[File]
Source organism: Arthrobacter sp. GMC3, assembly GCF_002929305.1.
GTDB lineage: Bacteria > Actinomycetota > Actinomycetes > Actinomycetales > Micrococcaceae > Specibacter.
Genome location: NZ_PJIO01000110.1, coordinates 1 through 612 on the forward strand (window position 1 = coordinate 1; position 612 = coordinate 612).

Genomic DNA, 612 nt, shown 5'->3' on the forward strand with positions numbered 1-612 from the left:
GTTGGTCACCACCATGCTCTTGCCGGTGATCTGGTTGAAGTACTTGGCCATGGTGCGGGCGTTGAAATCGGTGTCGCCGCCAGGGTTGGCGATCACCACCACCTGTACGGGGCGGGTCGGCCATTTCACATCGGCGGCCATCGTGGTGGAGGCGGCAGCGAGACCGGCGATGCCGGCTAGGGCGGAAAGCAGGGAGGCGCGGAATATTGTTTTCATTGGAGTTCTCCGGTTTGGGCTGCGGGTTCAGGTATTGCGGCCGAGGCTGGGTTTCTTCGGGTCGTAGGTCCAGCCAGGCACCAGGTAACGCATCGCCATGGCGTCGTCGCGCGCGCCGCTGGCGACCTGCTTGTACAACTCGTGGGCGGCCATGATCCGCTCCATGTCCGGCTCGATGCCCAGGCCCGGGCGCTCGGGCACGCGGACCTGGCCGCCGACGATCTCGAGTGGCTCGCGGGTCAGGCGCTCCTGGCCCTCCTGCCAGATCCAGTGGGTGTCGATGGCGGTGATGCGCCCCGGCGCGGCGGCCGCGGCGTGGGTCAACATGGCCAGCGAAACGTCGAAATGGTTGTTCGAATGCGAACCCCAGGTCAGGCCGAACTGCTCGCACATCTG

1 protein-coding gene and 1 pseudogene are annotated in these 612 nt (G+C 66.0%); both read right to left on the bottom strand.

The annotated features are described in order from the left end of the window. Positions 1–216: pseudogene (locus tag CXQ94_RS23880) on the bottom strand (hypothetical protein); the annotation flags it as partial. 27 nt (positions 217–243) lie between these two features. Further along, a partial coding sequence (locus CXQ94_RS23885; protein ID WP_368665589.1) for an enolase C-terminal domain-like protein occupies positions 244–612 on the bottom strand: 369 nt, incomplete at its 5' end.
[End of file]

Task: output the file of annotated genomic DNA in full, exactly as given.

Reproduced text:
Source organism: Arthrobacter sp. GMC3, assembly GCF_002929305.1.
GTDB lineage: Bacteria > Actinomycetota > Actinomycetes > Actinomycetales > Micrococcaceae > Specibacter.
Genome location: NZ_PJIO01000110.1, coordinates 1 through 612 on the forward strand (window position 1 = coordinate 1; position 612 = coordinate 612).

Genomic DNA, 612 nt, shown 5'->3' on the forward strand with positions numbered 1-612 from the left:
GTTGGTCACCACCATGCTCTTGCCGGTGATCTGGTTGAAGTACTTGGCCATGGTGCGGGCGTTGAAATCGGTGTCGCCGCCAGGGTTGGCGATCACCACCACCTGTACGGGGCGGGTCGGCCATTTCACATCGGCGGCCATCGTGGTGGAGGCGGCAGCGAGACCGGCGATGCCGGCTAGGGCGGAAAGCAGGGAGGCGCGGAATATTGTTTTCATTGGAGTTCTCCGGTTTGGGCTGCGGGTTCAGGTATTGCGGCCGAGGCTGGGTTTCTTCGGGTCGTAGGTCCAGCCAGGCACCAGGTAACGCATCGCCATGGCGTCGTCGCGCGCGCCGCTGGCGACCTGCTTGTACAACTCGTGGGCGGCCATGATCCGCTCCATGTCCGGCTCGATGCCCAGGCCCGGGCGCTCGGGCACGCGGACCTGGCCGCCGACGATCTCGAGTGGCTCGCGGGTCAGGCGCTCCTGGCCCTCCTGCCAGATCCAGTGGGTGTCGATGGCGGTGATGCGCCCCGGCGCGGCGGCCGCGGCGTGGGTCAACATGGCCAGCGAAACGTCGAAATGGTTGTTCGAATGCGAACCCCAGGTCAGGCCGAACTGCTCGCACATCTG

1 protein-coding gene and 1 pseudogene are annotated in these 612 nt (G+C 66.0%); both read right to left on the bottom strand.

The annotated features are described in order from the left end of the window. Positions 1–216: pseudogene (locus tag CXQ94_RS23880) on the bottom strand (hypothetical protein); the annotation flags it as partial. 27 nt (positions 217–243) lie between these two features. Further along, a partial coding sequence (locus CXQ94_RS23885; protein ID WP_368665589.1) for an enolase C-terminal domain-like protein occupies positions 244–612 on the bottom strand: 369 nt, incomplete at its 5' end.